Get the latest election information as it becomes available, without having to watch the box

Tonight Scoop allows you to track each electorate as the votes roll in, with their Election Map designed by Keith Ng. Cleverly, you can also compare tonight's results to 2008. Hours of fun to be had.

Happy election night!


Comments (8)

by Steve F on November 26, 2011
Steve F

A million New Zealanders couldn't be bothered.....I wonder how many of those polled over the preceding weeks didn't get down to the polling station today?...does that explain the poll of polls drifting off course at the final count?

by Chris de Lisle on November 27, 2011
Chris de Lisle

It looks like the poll of polls was mostly thrown off by NZ First, and Salmond himself admitted that that was very variable between polls. I don't think there's any way for polls to keep up with a surge like that, and since the poll of polls weeds out outlying polls (i.e. the most recent, until they are corroborated by further polls) it seems even less responsive to a late surge. Or so it seems to me.
It also never seemed to register either the Conservative party, or Mana, while continuing to display the Progressives 0.0%... Which I think might just indicate that I have no idea how to access it properly.

by Russell Garbutt on November 27, 2011
Russell Garbutt

I'm not too sure that Chris is correct about the polls.  This is not by any stretch the first time that pollsters and the political media have got it so wrong with NZ First and it is more than time that some of these people stood back and listened to what Winston has been saying.

The other factor is that there is, in some quarters, a belligerent and nasty attitude taken when interviewing Peters.  This morning's interview on Newstalk ZB with Barry Soper was nothing short of a disgrace.  While it might be considered smart or fashionable to refer to Winston's voters as 50 year old male losers still living with their mother - not Soper's comment I hasten to add - there were many thousands of NZ'ers that voted for Peters on the strength of the main elements of his party's policies.  No separatist race-based initiatives and no sale of assets.  It was clear from this morning that he may well have some interesting facts regarding South Canterbury Finance that will be revealed.

My main point however is that I don't really believe that it was all that difficult to see a resurgance of support for NZ First at all - just a case of listening to the right sort of cross-section of society.

by glenn p on November 27, 2011
glenn p

So if National lose one seat to the Greens when the special votes are counted, and one of the national MPs is the speaker, and the Maori party don't side with National, where are we left? 60-60 with the speaker casting the deciding vote?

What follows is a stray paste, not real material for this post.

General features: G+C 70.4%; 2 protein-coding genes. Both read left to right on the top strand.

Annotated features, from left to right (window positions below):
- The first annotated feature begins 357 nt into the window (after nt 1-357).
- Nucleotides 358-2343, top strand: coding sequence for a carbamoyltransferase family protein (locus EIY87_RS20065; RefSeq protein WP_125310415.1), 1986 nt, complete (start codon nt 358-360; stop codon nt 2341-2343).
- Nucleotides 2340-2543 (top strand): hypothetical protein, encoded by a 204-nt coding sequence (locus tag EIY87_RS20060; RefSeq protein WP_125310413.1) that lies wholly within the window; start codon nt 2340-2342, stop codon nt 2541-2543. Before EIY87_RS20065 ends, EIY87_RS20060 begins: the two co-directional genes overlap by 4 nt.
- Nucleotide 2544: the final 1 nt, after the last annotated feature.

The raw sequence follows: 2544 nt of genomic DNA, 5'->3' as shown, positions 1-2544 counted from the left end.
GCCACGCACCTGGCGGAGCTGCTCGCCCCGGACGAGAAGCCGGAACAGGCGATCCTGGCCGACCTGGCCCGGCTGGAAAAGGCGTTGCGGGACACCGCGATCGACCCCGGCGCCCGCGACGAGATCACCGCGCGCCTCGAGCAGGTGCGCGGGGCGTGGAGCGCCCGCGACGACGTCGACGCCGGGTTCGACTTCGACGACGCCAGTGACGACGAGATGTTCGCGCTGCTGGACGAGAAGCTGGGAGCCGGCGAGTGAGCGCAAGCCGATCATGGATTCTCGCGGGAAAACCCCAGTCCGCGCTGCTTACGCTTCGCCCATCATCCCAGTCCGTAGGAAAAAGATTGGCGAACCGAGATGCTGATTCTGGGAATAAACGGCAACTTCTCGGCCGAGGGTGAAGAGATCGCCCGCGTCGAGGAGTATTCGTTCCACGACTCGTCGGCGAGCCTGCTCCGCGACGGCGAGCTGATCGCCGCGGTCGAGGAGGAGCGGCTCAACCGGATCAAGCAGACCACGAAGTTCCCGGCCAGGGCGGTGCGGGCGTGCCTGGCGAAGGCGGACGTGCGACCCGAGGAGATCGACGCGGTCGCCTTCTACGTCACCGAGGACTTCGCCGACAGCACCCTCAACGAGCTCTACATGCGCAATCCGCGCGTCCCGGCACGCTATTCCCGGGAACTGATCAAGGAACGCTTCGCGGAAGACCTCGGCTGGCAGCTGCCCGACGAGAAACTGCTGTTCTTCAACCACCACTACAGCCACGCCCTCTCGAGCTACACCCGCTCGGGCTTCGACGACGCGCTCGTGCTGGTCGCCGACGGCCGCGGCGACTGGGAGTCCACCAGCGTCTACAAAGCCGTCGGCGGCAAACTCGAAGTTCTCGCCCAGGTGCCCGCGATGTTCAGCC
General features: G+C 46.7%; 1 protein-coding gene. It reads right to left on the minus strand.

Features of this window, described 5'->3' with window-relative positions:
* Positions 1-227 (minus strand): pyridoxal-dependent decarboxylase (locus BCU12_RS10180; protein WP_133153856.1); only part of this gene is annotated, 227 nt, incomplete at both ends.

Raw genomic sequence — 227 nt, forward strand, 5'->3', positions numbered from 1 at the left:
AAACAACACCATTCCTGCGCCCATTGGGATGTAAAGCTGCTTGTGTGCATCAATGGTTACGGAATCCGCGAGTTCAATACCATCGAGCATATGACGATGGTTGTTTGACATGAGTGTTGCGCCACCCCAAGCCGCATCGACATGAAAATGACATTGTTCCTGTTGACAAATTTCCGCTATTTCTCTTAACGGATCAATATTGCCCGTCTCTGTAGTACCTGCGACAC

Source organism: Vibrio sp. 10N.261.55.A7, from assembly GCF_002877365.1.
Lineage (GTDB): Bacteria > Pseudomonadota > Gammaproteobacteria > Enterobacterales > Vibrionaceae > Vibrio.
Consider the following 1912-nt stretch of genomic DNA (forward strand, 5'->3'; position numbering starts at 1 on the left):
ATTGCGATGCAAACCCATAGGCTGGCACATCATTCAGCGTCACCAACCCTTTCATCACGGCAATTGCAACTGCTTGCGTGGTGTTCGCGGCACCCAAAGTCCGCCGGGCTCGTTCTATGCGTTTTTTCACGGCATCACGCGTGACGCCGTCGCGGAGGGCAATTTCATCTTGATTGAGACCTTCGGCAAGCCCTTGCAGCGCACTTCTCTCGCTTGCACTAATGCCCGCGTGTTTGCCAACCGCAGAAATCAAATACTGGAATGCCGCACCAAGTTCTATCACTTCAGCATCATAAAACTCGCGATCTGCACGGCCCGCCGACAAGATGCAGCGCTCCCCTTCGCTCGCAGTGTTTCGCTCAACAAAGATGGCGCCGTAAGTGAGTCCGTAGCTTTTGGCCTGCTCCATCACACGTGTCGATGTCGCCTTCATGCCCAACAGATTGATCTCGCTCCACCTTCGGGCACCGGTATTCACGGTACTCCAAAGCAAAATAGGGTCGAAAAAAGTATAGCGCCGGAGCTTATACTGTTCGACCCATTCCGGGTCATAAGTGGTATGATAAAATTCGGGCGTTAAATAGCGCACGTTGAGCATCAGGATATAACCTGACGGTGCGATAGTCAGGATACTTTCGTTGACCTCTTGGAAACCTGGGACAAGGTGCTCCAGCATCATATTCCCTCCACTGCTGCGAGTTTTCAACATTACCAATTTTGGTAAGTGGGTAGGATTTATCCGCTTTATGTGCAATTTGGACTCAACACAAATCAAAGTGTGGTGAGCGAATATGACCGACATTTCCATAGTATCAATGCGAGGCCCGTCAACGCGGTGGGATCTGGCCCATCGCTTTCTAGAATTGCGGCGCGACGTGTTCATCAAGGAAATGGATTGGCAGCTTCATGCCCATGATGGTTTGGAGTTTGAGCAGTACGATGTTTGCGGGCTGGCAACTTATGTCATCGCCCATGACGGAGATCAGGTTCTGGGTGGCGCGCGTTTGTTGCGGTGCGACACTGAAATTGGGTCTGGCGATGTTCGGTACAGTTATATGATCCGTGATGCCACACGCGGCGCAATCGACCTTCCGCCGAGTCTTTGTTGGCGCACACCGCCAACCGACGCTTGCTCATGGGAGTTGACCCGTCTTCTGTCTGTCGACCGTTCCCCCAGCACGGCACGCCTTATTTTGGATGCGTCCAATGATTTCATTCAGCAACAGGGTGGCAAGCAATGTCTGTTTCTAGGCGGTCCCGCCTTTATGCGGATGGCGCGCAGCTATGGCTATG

by Steve F on November 28, 2011
Steve F





You raise an interesting scenario however unless convention has changed again, the speaker dosen't cast a deciding vote in the NZ House of Representatives. He or she votes as an ordinary member so if there is a tie, then the bill is considered defeated.

Back in 1986 with the Homosexual Law Reform Bill it was going to be very close and the then speaker Gerald Wall couldn't cast a deciding vote.....which was probably just as well had there been a tie and the rules different....Old Wallie back in the seventies wanted to make it a crime with a custodial sentence  just to talk about homosexuality being "natural" to under twenty year olds.......


So if your scenario plays out, stranger things have happened,  then I guess we can take lessons from across the ditch with a hung parliament.....But then there's always Winston !!!!



by glenn p on November 29, 2011
glenn p

Thanks Steve, I was showing my ignorance of the parliamentary system there. I swear I remember a fuss being made about the speaker's vote not too many elections ago... Anyhow, I can't believe how close this election was (in terms of the right-wing parties getting a majority) and yet the election coverage on the night was so blase. I mean, they got there by probably only one seat. That was a cliff-hanger wasn't it? On a hypothetical note, how well would National govern as a minority government? Didn't Labour govern as a minority government not too long ago? Can anyone remind me how easy that was for them?

by Tim Watkin on November 29, 2011
Tim Watkin

You can certainly govern as a minority party – effectively, National will be. It's just a matter of getting enough votes for confidence and supply votes to ensure you have the confidence of the House and can keep the money coming.

Russell, the main media polls were mostly very accurate (Colmar-Brunton taking top honours this time round) – almost all inside their margin of error and with accurate trends.

Yes, NZF was the hardest to pick. Digipoll got closest on NZF and it was the latest, which is one of several factors suggesting the swing was late and driven by concerns about National governing alone.

I think the polls were probably pretty accurate re NZF, until that late swing.

by Tim Watkin on November 29, 2011
Tim Watkin

Russell, you have a point about those policies he stressed. But did you look beyond his rhetoric around two hot-points to his full suite of policies? I'd be interested to know what you thought of them.

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